For Making Boondi:
- Gram Flour – 100gms
- Water – 110gms (Or As Required)
- Oil – 1/2Tbsp)
For Making Syrup:
- Sugar – 150gms
- Water – 100gms
- Green Cardamoms – 2
- Edible Camphor (PACHHA KARPOORAM) – Small Piece
- Saffron Strands – A Pinch
- Extra Sugar – 1/4tsp
- Cashew Nuts – 5
- Raisins – 10
- Oil – For Deep Frying
- Ghee – Few Table Spoons
If Not Using Saffron, To Get Color
- Ghee – 1/4tsp
- Turmeric Powder – 1/2Of 1/8tsp
Sift gram flour twice and take it into a mixing bowl. add water slowly to the gram flour and mix to form a smooth batter without any lumps. Add 1/2Tbsp oil and mix till well incorporated into the batter. Cover the bowl and rest the batter for 30 minutes.
Grind together cardamom seeds, edible camphor, saffron strands and 1/4tsp sugar using a mortar and pestle. Transfer this powder into a jar and cover it to retain its smell till use.
Break cashew nuts into small pieces.
Spread a paper napkin in a plate and keep it nearby. Fried boondi when spread on the paper napkin soaks excess oil.
Take a flat bowl and add sugar and water. Heat the sugar bowl and allow the sufgar to dissolve. Lower the flame and cook till the sugar reaches one thread consistency or 110oC on candy thermometer. When the sugar syrup reaches the required consistency switch off the flame and add the ground spice powder and mix well. If not adding saffron to get the nice yellow color, heat 1/4tsp ghee in a pan and add 1/2of 1/8tsp turmeric powder, mix and add this to the syrup which would change the color of the syrup to light yellow.
Heat a pan and add sufficient oil to deep fry boondi. While oil is heating beat the batter to lighten it. When oil is thoroughly hot lower the flame and mix oil with a ladle. Now hold the boondi dropping ladle over the hot oil with left hand and pour some batter into the ladle. Observe that batter falls into the hot oil in the form of small boondis. To ease the process of dropping boondi, lightly tap the ladle and observe that boondis falls into oil. Another method of dropping boondis is to spread the batter in the boondi ladle using the back of a ladle as we spread dosa batter on a tava. Once sufficient boondis are dropped remove the ladle over the oil and transfer the remaining batter on the ladle into the batter bowl. Wash the boondi ladle and keep it aside---do this process fast to take hold of the boondis frying in oil. Now increase the flame to medium and fry stirring the boondis. Before the boondis start changing color, remove the fried boondis with a big slotted ladle and spread them on the paper napkin which would soak all excess oil. Add this boondi to the warm syrup and mix. Make another batch of boondi repeating the above procedure. Similarly repeat the process of making boondi and adding it to syrup and mixing till all the batter is over.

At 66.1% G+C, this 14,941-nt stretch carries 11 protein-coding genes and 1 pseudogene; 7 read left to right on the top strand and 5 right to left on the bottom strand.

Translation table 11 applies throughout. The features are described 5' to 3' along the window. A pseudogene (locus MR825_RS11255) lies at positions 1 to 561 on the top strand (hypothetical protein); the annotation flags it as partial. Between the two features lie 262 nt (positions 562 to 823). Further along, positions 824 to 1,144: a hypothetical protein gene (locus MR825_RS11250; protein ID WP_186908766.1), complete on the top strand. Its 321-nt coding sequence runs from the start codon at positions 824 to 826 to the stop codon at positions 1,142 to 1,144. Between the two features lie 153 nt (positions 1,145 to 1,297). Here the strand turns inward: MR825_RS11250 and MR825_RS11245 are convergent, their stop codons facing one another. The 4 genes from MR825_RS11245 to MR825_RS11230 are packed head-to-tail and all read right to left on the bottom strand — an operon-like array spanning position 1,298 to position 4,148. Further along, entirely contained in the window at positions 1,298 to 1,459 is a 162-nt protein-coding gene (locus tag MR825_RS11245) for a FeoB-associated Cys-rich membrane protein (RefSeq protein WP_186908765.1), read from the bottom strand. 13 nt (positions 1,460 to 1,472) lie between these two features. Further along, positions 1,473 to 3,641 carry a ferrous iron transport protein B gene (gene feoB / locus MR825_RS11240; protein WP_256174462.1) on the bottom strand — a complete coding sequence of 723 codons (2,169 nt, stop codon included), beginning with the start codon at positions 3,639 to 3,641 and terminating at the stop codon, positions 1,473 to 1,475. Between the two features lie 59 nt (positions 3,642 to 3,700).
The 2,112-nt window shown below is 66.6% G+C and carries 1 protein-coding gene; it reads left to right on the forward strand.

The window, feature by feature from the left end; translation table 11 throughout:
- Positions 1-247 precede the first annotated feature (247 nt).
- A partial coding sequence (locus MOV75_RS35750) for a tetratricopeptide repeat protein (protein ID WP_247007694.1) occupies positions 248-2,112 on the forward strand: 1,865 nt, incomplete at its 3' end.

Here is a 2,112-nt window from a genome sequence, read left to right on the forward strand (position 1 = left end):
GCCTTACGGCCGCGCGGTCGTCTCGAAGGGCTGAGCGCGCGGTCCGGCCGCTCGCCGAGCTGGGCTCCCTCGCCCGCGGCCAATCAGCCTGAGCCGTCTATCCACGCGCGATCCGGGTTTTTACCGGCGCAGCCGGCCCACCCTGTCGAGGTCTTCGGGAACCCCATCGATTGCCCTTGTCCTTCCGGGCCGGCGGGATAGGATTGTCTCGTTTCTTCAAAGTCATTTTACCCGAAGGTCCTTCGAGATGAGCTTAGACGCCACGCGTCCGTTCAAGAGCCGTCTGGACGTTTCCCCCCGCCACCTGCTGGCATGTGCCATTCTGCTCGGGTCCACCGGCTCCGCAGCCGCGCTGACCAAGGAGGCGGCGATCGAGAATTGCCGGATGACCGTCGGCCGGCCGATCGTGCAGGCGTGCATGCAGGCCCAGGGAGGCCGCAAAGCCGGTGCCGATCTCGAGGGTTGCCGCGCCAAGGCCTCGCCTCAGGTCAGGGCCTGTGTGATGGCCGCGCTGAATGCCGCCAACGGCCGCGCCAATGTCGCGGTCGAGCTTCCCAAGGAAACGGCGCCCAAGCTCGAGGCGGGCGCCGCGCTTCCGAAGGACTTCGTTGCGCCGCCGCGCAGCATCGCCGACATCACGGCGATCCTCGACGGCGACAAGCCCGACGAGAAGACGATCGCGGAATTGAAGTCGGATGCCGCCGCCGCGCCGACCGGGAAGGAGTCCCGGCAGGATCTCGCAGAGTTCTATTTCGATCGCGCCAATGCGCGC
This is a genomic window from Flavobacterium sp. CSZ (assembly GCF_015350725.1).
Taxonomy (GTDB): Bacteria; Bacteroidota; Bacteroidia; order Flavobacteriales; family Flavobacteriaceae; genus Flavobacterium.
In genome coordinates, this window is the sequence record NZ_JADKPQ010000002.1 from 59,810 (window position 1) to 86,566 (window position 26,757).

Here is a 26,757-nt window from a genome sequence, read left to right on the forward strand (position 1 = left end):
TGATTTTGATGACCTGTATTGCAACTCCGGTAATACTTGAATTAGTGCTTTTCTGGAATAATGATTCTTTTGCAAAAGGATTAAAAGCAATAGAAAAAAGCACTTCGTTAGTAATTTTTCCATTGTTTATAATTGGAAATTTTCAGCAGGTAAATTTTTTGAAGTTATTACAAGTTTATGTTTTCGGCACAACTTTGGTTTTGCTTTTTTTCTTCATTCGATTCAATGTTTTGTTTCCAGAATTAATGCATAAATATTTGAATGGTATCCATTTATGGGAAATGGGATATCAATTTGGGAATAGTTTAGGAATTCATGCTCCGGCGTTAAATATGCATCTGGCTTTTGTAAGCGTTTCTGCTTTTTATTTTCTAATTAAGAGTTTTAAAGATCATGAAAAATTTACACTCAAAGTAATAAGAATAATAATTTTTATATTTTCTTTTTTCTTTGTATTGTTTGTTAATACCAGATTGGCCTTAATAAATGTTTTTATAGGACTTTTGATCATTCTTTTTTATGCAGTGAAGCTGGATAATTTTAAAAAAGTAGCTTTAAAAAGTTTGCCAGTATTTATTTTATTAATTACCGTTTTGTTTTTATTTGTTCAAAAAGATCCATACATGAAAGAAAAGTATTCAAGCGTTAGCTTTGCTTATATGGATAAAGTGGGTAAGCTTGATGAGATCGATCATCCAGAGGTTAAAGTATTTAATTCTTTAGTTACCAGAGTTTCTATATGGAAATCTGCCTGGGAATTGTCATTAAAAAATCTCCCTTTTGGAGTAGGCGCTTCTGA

Fry cashewnut pieces till they turn golden in color and spread them on paper napkin to soak excess oil. Similarly fry raisins in hot oil till they fluff up fully and spread them on paper napkin to soak excess oil.
Now mix the boondi in the syrup with a ladle well so that all the boondis are soaked in syrup.
Fix dough kneading blade to a food processor bowl and add the syrup soaked boondi into it. run the food processor using PULSE button to mix well---in this process some boondis get crushed. Transfer the mixture into a late and add fried cashew nuts and fried raisins and mix well. Spread some ghee in the palm and start making laddoos while the mixture is still warm. After making laddoos, spread them in a plate without touching each other. Allow them to dry completely before storing.
First make boondi in batches till all the batter is used up and keep it aside. Then make syrup and add the spices and mix. Add boondi to the food processor bowl and pour syrup on it and mix using PULSE button to bring the mixture together. Then transfer the mixture to a plate and make boondis using ghee smeared palms.
Points To Remember: